Back!

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Where did I go? To Romania and then to Ireland. Then, I’m afraid the work which was put on the back burner while I was dashing around visiting other countries became urgent and I am just now picking my head up and returning to blogging. Oh, where to start! My plan is to write a really long piece about my trip to Romania. It was so beyond my expectations and I learned so much about their history and became so enchanted with their farming practices. I am still processing all that I experienced, the interactions I had with farmers and craftsman, and the incredible beauty of the Romanian landscape. Those Carpathian mountains! The region of Transylvania! The old world architecture in the cities and the beautiful workmanship I witnessed in every little village! 20% of Romania’s agricultural area is considered subsistence farming. It is a country that still makes use of traditional and grassroots farming practices. Stunning, every bit was stunning. So, now with winter fast on our heels, I am hoping my days will allow some time to reflect and to write about my journey. Stay tuned will you? And, apologies for my sudden absence.
Here at home, the firewood is all in, the hay is put away in the loft, the freezers are full, and the nursery rows are tucked in for their winter slumber. Whew! A list of off season projects await our attention, some repairs around the house, a new outdoor summer kitchen (we built an outdoor wood fired bread oven!), and, of course, some crafting.
Thank you for checking in and continuing to read news and stories from Fernwood. I suppose there are just times we have to step away from the screen and give our cyper input a rest. Because the nursery and farm world at Fernwood so often involves physical engagement, I think switching my brain over to work on the computer can be challenging. I have had my rest, now back to it!
Stay tuned and it’s nice to be back! Happy fall, all!

There was Spinning And There Was Knitting

A week ago we had an open studio day where many showed up to practice their craft. What fun! It had rained the night before, a long generous rain which we desperately needed, but it cleared by mid-day to allow for the studio deck be a place for spinning, knitting, and drawing. I think there were at least 8 spinning wheels whirring, several knitters clicking away, and a new friend ( Hello, Boots!) working on her postcard-a-day drawings. Of course, there were snacks to keep us all well fed and hydrated!
It is often so hard for me to take a moment away from the gardens and the nursery to sit and spin wool or knit during the summer season. The studio takes a back burner during these precious growing months. Having an event like this allows for those wonderful opportunities to visit with friends and makers, share ideas and projects, and to be inspired by all the fabulous and creative talent that surrounds us here in Maine. I did not know that the little town of Jackson has a healthy band of spinners who are willing to pack up their wheels, their fiber and needles, to make their way over to Montville for an afternoon of spinning and knitting. Such a fun bunch! Two blogging friends came from miles away…loved spending time with you both, Sarah and Brenda!
So, now I know that I need to schedule another day of ‘spinning and making’! I’m thinking August. A day when the summer begs to sit on the porch with friends and share in the spirit of making.

Hand Work

One of the things I do to bring some balance to the very physical needs of our life here at Fernwood, is to knit. Well, first I spin, then I knit. This craft of being relatively still, allowing my mind to get lost in the making of stitches, and the methodical nature of needles twisting and clicking, is a gift onto the day. Slow. Restful. Restorative. I really like these words written by Naomi Nye, I’m impressed that she saw the humble craft of needle work worthy of a poem. The ending message, however, also made me feel grateful for the rural community I live in. Here, in the north east part of New England, knitting and crocheting….mending a patch in a flannel shirt, are a part of our language. Seeing someone take out their needles in public in order to make some gain on their knitting project, opens the door for conversation. “What are you working on?” “What kind of yarn are you using?” ” Oh, I love those colors!” , these are all things you might say when one handcrafter bumps into another. We can’t help ourselves, it’s a strong tie.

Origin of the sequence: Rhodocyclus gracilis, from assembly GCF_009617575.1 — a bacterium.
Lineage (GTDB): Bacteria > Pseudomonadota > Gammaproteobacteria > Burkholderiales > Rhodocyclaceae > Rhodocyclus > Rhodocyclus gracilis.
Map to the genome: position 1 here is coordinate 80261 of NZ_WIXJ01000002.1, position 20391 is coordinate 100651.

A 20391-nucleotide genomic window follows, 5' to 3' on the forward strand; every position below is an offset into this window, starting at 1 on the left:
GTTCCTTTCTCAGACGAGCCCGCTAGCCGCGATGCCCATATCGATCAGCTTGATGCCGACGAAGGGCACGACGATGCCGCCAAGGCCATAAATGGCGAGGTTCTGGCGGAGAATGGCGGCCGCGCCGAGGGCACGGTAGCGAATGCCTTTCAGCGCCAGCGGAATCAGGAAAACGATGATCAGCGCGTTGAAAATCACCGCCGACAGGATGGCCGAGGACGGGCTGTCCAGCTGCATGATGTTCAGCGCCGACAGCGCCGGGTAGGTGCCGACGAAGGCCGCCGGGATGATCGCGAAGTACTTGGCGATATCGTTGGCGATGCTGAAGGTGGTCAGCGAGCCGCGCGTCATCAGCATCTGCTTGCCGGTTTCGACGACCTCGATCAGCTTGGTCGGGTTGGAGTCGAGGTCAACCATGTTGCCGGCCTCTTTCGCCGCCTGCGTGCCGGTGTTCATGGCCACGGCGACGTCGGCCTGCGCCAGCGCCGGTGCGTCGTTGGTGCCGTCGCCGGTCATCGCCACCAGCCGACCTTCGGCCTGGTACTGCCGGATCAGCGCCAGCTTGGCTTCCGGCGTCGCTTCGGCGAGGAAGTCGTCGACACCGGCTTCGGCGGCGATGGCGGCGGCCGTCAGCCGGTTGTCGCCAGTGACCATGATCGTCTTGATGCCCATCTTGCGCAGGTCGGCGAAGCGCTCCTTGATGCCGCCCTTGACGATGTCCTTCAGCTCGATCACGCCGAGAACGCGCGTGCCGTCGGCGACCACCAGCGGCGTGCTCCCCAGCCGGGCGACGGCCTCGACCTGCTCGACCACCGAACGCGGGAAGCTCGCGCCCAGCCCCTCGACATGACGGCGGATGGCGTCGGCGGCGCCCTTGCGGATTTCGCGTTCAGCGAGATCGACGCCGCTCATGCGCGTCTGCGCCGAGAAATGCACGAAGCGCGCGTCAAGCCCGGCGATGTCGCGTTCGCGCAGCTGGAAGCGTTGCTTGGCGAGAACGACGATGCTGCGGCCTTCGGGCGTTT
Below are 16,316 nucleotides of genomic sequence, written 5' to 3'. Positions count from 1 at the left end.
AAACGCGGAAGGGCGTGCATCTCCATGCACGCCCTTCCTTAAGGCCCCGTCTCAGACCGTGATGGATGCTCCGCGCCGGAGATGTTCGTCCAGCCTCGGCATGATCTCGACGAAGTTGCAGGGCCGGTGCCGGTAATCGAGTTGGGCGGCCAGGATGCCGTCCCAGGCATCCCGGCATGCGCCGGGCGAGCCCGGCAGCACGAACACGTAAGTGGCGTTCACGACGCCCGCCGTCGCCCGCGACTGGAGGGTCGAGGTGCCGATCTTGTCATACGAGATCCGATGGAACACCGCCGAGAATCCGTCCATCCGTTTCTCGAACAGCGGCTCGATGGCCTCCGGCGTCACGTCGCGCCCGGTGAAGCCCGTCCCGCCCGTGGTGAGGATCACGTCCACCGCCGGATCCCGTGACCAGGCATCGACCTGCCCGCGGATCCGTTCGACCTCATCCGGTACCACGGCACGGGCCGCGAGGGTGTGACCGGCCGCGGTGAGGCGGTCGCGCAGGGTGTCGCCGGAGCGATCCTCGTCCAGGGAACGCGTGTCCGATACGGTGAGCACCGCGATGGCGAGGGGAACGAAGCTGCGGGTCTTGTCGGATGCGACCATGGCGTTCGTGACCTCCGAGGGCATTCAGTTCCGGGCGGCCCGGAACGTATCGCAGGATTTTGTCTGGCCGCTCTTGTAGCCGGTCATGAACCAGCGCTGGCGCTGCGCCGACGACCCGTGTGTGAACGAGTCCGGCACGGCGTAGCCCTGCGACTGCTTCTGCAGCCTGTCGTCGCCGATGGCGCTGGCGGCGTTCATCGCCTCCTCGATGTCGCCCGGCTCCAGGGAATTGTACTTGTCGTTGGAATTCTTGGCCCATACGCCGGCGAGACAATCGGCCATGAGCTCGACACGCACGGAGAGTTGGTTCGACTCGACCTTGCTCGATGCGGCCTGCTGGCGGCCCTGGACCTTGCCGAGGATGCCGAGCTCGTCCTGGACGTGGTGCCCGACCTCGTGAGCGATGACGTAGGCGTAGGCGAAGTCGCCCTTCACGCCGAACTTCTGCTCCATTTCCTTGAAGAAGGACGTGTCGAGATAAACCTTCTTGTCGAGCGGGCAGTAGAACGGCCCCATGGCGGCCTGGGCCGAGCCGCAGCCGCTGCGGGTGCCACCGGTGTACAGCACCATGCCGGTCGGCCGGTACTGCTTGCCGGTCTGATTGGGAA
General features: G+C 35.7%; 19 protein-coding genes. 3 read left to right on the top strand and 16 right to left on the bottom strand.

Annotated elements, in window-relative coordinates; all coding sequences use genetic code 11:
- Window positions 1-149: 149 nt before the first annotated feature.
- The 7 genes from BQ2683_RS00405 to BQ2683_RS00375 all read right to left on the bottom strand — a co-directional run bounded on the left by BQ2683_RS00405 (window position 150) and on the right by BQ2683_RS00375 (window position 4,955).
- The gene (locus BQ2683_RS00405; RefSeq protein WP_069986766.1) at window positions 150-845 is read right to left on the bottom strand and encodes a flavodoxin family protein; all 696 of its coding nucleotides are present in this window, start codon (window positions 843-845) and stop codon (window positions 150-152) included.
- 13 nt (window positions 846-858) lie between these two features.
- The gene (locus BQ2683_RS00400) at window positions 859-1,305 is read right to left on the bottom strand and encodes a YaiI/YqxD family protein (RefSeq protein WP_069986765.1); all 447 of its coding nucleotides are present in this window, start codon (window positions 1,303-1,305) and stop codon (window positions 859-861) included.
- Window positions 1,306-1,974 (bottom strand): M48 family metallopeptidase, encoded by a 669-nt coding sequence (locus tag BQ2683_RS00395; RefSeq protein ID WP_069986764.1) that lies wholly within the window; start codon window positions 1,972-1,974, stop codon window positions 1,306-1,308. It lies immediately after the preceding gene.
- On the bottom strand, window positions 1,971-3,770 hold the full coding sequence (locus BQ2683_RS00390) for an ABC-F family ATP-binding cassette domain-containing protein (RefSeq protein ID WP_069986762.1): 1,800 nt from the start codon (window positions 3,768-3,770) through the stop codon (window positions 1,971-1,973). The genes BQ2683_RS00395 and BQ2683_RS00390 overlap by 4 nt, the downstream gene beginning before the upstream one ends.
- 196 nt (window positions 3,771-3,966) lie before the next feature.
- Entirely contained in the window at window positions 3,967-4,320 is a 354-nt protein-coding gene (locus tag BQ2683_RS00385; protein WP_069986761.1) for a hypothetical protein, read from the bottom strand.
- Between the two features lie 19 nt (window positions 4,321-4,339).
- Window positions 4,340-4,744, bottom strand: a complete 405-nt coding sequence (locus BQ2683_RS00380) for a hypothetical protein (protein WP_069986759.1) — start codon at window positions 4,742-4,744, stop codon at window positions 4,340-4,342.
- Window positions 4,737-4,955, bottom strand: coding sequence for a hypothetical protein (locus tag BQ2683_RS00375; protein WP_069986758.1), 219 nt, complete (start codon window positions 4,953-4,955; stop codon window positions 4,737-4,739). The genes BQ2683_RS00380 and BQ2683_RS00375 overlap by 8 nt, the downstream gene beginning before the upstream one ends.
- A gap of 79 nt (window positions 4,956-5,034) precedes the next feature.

Yesterday, I spun some of the first angora collected from my friend Sally’s rabbit. I’ll be using that soft and silky yarn in the headband I’m knitting for a friend’s Christmas present. Oh, this wondeful art of sewing, knitting, and crocheting, …..spread the word!

Sewing, Knitting, Crocheting……

A small striped sleeve in her lap,
navy and white,
needles carefully whipping in yarn
from two sides.
She reminds me of the wide-angled women
filled with calm
I pretended I was related to
in crowds.


In the next seat
a yellow burst of wool
grows into a hat with a tassel.
She looks young to crochet.
I’m glad history isn’t totally lost.
Her silver hook dips gracefully.

And when’s the last time you saw
anyone sew a pocket onto a gray linen shirt
in public?
Her stitches must be invisible.
A bevelled thimble glitters in the light.

On Mother’s Day
three women who aren’t together
conduct delicate operations
in adjoining seats
between La Guardia and Dallas.
Miraculously, they never speak.
Three different kinds of needles,
three snippy scissors,
everybody else on the plane
snoozing with The Times.
When the flight attendant
offers free wine to celebrate,
you’d think they’d sit back,
chat a minute,
tell who they’re making it for,
trade patterns,
yes?

But a grave separateness
has invaded the world.
They sip with eyes shut
and never say
Amazing
or
Look at us
or
May your thread
never break.

Naomi Shihab Nye